EG: Did you ever churn?
MW: Oh child yes. Fresh buttermilk. That was our favorite beverage when we were growing up.
EW: I have to watch my granddaddy. Every once in a while he will put some goats’ milk in front of us…
EG: Goat cheese.
MW: Goat cheese is lower fat than a cow. But (inaudible). We had a cow that we milked twice a day and she would give five gallons of milk.
EW: Ya’ll were rather self sufficient then. Do you remember the first time you went to the grocery store and bought peas in a can?
MW: (inaudible). No such thing as (inaudible). When we picked the peas when they were green Mama carried them to the (inaudible). (inaudible) Put them in the barn in a sack. Separate the peas out of the hull. On a good windy day in March you could separate the peas from the hulls. Just hold it up and the chaff over here and the pea go down there. And that was your seed pea. (inaudible)
EW: My mama was twenty-one the first time she ever had peas in a can.
MW: And meat. You could take that meat. And no refrigeration. Cure that meat out. Hang it out there, we called it a smoke house. And that is the way we kept it. You can go out there in July and August and cut down fresh meat and it was fresh and good.
EW: What were your first chores on the farm?
MW: I guess watering the livestock.
EW: Can’t do much harm there but you can learn a lot.
MW: I’m telling you that you have to water those livestock now. You can show enough get in trouble if you don’t water the livestock. You have to put her out early in the morning in the hot weather, if it is warm you bring her in. Put her under a shade tree. Then if it got cooler you could carry her back out. Then when you brought her in you give her all the water she would drink. Carry her out, bring her back, water her again. It (inaudible) was a lot of responsibility. A hog wasn’t as hard, you would have to feed him but he would go out and get muddy.
EW: They take care of themselves.
MW: But a cow you had to nourish him. (inaudible)We used to get a little David’s Grocery Store (inaudible)
EW: They would do better to put a cow up in there.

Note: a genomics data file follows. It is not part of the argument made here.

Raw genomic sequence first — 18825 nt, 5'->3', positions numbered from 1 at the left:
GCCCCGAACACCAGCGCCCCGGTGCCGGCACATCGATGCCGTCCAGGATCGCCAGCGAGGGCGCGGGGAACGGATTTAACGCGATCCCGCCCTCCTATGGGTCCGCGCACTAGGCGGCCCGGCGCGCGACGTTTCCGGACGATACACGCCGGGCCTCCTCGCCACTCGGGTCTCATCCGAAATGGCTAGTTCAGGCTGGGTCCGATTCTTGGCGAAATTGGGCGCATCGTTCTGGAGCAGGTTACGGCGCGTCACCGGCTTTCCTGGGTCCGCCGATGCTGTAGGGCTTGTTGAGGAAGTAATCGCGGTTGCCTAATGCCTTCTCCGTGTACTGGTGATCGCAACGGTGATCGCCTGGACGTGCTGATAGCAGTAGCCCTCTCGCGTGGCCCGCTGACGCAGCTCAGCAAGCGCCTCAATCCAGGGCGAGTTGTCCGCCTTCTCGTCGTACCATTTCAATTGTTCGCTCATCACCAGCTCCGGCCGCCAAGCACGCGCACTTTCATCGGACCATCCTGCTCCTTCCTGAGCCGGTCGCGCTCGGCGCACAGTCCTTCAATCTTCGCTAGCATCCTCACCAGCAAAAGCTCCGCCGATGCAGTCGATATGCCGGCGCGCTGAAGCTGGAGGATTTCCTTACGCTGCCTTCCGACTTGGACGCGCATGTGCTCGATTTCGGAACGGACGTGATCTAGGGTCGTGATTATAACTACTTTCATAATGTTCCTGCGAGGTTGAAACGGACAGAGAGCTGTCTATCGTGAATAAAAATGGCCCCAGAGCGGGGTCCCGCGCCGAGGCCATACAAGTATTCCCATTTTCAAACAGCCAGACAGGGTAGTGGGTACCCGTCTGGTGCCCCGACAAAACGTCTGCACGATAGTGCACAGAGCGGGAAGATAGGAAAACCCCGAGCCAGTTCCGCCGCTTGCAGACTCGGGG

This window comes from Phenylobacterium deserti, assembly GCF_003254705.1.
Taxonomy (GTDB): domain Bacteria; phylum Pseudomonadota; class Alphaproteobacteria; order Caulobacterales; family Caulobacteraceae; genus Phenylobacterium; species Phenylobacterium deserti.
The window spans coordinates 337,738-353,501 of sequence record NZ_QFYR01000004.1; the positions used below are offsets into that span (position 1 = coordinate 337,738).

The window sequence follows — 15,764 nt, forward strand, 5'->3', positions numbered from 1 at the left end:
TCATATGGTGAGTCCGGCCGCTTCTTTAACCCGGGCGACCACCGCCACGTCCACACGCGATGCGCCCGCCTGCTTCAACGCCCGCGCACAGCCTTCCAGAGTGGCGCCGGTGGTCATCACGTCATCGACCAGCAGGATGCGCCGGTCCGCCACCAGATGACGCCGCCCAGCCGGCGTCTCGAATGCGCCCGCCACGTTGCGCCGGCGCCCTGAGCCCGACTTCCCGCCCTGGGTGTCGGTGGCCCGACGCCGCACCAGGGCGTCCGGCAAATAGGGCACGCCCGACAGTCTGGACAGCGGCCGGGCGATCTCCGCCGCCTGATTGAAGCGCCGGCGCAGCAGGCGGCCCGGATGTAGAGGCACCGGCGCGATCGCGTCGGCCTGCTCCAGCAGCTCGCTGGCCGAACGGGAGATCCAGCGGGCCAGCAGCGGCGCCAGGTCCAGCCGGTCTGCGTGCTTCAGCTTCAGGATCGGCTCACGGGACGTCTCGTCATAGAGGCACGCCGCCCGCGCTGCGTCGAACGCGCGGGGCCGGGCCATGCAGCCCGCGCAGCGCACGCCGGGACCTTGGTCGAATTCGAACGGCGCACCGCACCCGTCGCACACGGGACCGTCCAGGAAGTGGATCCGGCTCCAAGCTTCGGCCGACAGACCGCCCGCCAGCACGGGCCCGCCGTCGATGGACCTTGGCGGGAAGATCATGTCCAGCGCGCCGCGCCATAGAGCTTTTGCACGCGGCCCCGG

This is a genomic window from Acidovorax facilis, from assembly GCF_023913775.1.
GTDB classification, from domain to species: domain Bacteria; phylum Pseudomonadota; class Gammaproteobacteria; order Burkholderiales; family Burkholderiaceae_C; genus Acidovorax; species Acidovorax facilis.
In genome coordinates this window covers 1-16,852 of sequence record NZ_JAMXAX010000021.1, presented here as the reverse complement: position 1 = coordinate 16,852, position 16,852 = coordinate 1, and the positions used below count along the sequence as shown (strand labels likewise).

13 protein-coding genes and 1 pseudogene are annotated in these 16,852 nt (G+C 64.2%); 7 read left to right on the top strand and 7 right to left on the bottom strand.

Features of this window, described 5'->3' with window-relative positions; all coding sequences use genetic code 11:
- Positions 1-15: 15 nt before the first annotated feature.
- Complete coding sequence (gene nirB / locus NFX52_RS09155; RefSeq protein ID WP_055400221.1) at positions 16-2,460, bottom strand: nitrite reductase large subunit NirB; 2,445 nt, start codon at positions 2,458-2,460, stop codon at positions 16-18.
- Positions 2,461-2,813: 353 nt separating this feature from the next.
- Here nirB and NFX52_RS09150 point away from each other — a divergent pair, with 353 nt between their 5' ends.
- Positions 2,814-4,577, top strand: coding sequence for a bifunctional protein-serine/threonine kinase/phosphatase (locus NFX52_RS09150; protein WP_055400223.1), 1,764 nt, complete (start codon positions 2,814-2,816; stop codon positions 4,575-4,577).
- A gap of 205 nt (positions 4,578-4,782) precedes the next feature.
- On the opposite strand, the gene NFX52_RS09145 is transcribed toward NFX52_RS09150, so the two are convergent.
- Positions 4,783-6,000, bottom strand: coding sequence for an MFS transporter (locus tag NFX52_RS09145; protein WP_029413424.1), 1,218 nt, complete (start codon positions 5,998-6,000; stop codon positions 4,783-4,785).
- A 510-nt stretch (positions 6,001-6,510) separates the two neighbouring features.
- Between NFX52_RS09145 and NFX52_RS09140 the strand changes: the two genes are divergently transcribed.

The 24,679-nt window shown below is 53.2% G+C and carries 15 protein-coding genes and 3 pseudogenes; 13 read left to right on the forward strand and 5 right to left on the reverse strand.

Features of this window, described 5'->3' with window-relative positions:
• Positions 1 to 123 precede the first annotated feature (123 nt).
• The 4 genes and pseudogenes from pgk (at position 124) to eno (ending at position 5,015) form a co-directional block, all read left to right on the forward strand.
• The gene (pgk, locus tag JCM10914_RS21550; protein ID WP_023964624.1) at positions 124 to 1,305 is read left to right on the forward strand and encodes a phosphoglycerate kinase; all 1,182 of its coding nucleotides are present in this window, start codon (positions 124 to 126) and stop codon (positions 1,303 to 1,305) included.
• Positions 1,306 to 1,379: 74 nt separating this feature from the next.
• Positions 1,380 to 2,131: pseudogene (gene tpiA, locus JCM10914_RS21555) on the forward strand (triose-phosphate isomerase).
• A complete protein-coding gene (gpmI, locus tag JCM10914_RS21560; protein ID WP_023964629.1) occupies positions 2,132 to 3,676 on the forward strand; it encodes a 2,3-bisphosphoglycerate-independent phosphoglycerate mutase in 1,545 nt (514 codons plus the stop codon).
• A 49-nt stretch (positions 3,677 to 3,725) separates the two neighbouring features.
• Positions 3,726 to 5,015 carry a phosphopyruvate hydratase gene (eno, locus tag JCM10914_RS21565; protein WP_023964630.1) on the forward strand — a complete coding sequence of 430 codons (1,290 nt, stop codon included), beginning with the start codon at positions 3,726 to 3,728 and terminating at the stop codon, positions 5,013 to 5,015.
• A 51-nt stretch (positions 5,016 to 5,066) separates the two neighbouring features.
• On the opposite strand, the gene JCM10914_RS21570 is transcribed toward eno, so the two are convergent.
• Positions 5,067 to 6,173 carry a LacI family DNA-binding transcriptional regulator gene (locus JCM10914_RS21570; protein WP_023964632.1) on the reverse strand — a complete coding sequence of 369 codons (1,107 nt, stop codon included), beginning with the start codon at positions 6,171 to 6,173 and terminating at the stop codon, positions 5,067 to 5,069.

MW: (inaudible) tobacco, sugar, things like that. (inaudible) Mama made our biscuits. (inaudible) Bread pudding. Have you ever had bread pudding?
MW: get you some of that buttermilk, cornbread, (inaudible) sugar. I remember when sugar was rationed in 1946 or 1947. Coffee, (inaudible).
EG: I can’t imagine coffee being rationed.
MW: (inaudible) I remember when we made our own molasses. That was so good, sorghum molasses.
EG: Ya’ll don’t grow sorghum anymore.
MW: You know we would make sweetened water with it. Go and put that sorghum in a glass of water and stir it up and have sweetened water.
EG: That sounds good.
MW: Now it will turn a little brown. But its still good, agitate it good.
EG: Some has a strong flavor.
MW: (inaudible) That old man that cooked that syrup. He would cook them, it would not spoil. He would cook it in a bucket. It would not spoil. You would have to go in there and dip it out, scoop it out. Good fresh sorghum.
EW: So one person basically knew how to turn the sorghum into ….
MW: Yeah. One man around here that everybody carried their sorghum to his mill and he would cook it.
EW: And nobody took up after him?
EG: Do you know when that closed?
MW: No. But I remember he had a big pan. That pan was longer than that couch. And we would take that sorghum over there and (tape cut off) (inaudible) thermometer I guess was built in.
EW: We need to learn how to do that.
EG: My thermometer on my stove doesn’t work.
MW: That wood stove. We had to go out there and chop that wood. We couldn’t chop any kind of wood to cook.
EG: You had to have special?
MW: We had to have ash, oak – that was the cooking wood for the stove.